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How to Tweak Your Side Breakfall for Really Hard Throws | Pacific Wave Jiu-jitsu

How to Tweak Your Side Breakfall for Really Hard Throws

Some of my intermediate students are starting to deal with being thrown harder than they did when first started learning to be thrown with Judo style throws like major hip throws (O-goshi), shoulder throws (seioi nage), etc. Last night I took the time to emphasize a few tips that I have gleaned over the years through general experience, as well as a few that our Shorinji Kan brethren have shared with us. I’d like to share these tips with you in this blog.

1. Relax & breathe out as you fall. While we teach this point right from the beginning, you notice how important this becomes when you start getting thrown harder. Breathing out (similar to a heavy sigh) helps you to keep relaxed, which is better for dispersing the energy when you make impact. When you hold your breath or clench the muscles in your body, the energy stays contained in your body, making you feel the impact more.

2. Don’t grab the thrower. Everyone with a little experience knows they’re not supposed to do this, but when you start getting thrown harder, you sometimes revert back to an earlier state of learning, instinctively grabbing the thrower to minimize their speed of the throw. When you do this, it causes your legs to come around and hit the ground ahead of your body, preventing you from landing evenly so as to more fully distribute the impact. Rather than grabbing, you can add a little resistance by letting your arm drag subtlely across the thrower’s back, causing friction that can slow the throw down ever-so-slightly, giving you just that little extra bit of time to control your descent.

3. Keep your bottom leg straight. As you’re swung over someone’s body in a fast, powerful throw,the bottom knee can swing twist funny as you are swung through the air aggressively if you’re not careful. You can also tweak your knee on impact. This happens more often if you keep your bottom leg bent. By keeping your bottom leg straight, you engage all the muscles that stabilize the knee making it safer to take hard throws.

4. Keep your bottom foot engaged. Engaging your bottom foot serves to draw your ankle away from the ground while bulging out your outside calf muscle, which helps minimize the joint’s impact when you hit the ground. There are a couple of ways you can do this. Curl your toes back turning your foot away from the ground (like the foot position used in a side kick – see below). If you have bulbous ankles that tend to stick out more, however, you might find this method makes it worse. In this case, curl your toes back and stick out your heel (like the foot position used in a back kick).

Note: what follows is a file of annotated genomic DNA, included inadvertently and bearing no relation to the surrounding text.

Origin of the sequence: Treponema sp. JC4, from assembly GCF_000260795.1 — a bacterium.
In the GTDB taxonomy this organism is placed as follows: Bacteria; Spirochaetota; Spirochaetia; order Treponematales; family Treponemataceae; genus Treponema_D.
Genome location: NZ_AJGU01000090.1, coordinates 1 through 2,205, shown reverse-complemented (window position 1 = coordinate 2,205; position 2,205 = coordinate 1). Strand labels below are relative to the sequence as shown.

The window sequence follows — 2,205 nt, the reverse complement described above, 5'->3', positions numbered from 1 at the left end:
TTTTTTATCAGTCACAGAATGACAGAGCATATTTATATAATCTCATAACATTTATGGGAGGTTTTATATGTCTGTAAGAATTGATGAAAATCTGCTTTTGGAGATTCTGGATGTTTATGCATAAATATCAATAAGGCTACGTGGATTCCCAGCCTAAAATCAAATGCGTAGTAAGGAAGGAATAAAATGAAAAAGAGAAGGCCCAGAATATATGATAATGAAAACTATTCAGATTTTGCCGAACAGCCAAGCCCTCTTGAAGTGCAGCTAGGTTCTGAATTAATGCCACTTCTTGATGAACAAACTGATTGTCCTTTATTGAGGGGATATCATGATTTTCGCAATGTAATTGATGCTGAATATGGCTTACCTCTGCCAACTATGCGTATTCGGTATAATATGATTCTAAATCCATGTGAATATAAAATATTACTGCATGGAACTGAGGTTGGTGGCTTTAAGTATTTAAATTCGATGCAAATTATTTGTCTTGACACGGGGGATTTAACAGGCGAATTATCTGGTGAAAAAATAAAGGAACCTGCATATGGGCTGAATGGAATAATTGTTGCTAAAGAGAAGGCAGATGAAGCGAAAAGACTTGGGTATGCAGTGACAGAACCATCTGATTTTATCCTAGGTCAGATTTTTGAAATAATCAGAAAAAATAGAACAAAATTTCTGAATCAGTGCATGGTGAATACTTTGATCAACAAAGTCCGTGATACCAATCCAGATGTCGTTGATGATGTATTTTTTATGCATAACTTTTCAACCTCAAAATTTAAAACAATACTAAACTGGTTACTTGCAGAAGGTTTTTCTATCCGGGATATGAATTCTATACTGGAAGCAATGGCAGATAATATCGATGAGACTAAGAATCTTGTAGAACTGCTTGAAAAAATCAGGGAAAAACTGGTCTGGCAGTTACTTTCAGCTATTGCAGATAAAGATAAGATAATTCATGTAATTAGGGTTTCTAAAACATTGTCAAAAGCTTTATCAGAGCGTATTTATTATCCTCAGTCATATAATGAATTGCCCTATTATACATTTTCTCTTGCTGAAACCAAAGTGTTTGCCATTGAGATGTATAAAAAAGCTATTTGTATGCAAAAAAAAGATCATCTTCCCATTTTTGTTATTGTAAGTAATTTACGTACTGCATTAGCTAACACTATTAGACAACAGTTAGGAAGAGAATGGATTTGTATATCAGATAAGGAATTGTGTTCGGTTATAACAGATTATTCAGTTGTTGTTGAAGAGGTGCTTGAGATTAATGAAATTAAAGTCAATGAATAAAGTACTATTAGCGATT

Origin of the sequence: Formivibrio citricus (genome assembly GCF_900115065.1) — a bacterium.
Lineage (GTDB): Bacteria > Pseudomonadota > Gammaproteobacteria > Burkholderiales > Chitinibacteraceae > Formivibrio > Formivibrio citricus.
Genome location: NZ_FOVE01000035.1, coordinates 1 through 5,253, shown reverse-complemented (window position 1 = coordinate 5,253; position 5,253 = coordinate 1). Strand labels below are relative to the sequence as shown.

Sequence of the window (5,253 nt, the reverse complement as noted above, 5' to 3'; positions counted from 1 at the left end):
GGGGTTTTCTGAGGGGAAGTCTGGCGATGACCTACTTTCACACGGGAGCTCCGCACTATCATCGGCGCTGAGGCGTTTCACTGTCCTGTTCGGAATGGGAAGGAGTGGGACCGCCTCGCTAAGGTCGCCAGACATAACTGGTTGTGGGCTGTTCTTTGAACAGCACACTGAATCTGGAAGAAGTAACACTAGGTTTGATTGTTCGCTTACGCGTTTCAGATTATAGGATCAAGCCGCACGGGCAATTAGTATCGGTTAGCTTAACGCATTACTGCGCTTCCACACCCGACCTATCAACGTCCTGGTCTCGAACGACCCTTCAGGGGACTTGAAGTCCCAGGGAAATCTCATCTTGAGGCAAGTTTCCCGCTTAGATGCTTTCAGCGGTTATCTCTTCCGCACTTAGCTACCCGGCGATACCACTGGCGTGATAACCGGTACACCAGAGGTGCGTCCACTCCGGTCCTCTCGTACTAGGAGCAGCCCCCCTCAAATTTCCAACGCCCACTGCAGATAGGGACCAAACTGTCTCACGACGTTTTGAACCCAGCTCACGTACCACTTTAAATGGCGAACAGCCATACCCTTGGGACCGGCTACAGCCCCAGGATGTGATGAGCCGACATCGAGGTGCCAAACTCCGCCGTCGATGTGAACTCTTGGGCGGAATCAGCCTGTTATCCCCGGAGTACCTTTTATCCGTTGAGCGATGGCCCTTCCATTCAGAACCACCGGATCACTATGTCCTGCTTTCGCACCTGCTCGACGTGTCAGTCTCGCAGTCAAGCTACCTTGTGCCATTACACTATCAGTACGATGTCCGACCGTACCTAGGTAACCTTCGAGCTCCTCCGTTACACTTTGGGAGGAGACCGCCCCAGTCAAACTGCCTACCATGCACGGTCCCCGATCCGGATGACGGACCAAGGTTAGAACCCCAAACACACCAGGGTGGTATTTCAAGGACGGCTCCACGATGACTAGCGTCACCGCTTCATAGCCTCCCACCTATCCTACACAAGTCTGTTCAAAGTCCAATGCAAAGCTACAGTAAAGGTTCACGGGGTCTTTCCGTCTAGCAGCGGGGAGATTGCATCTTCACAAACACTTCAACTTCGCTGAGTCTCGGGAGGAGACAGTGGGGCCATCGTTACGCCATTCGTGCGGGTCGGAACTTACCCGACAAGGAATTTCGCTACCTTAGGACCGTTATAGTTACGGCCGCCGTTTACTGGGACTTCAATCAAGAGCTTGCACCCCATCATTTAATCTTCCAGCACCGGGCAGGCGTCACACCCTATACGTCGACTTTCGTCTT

5. Keep your bent knee pointing straight up on impact. If you are swung around hard in a throw and your knee is not pointing up, your knee will have a tendency to twist across your bottom leg, twisting your back and potentially crush your testicles (if you train without a cup). Keeping the knee straight up on impact reduces the chance of this. If you have a tendency of slamming your legs together when thrown, this technique will also help reduce the risk of that.

6. Catch more of your impact with your bent leg. By curling your toes back and pointing your foot with your bent leg (like the foot position used in a front kick), your bent leg can serve as a spring to “catch” more of the impact of the throw. As the ball of your foot touches down, it can be used to subtlely cut down the impact of the rest of your body. It can take time to develop this skill but it can make a big difference with practice.

 

7. Keep track of the ground.Β Keeping track of the ground as you’re thrown doesn’t make much difference when you’re thrown correctly, but it makes a huge difference you take a bad throw. By knowing where the ground is, you give yourself a chance to orient your body to it. If you’re in the midst of a bad throw, you can make adjustments in the air so you hit the ground the best way possible. It can take time for your body to learn to do this intuitively, but keeping an eye on the ground gives your body a reference point from which it can learn and adapt.

8. “Hit” the ground! As you gain more experience, you should strive to become more and more active in your breakfalling technique, rather than just letting yourself be thrown. Attack the ground with your body, aligning all of the above principles. Actively slap the ground with your breakfall arm with gusto. When doing side breakfalls (the ones used when being thrown from hip throws, shoulder throws, etc), this action helps to rotate the body in the air causing you to land more on your side rather than your back. This is an important aspect of honing your breakfalls for hard throws, because if you don’t “hit” the ground, the ground hits you.

 

In addition to these tips, be sure to let your instructor know if you are noticing any pain when you’re being thrown. It’s not supposed to hurt so don’t just grit your teeth and bear it. By letting your instructor know where it hurts they can give you feedback to fix your breakfall so you need not endure any pain. Got any further breakfall tips of your own? Please feel free to share in the comments. πŸ™‚
Comments (9)

9 thoughts on “How to Tweak Your Side Breakfall for Really Hard Throws

  1. A mistake many beginners make is not tucking their head in when thrown (quite dangerous), another good tip would be to cross your legs as you fall so as not to hurt yourself by clashing the legs together. This may seem obvious but I actually hurt my ankle a few times by neglecting this very simple rule.

    The advice about not grabbing your partner is sound of course, except in countering a throw when you'd grab their lower sleeves and pull them over you in a sacrifice throw. You will generally take more impact when doing this but at least you're not staying passive as the position you'll end up in after a throw is very vulnerable and the attacker can easily take you out.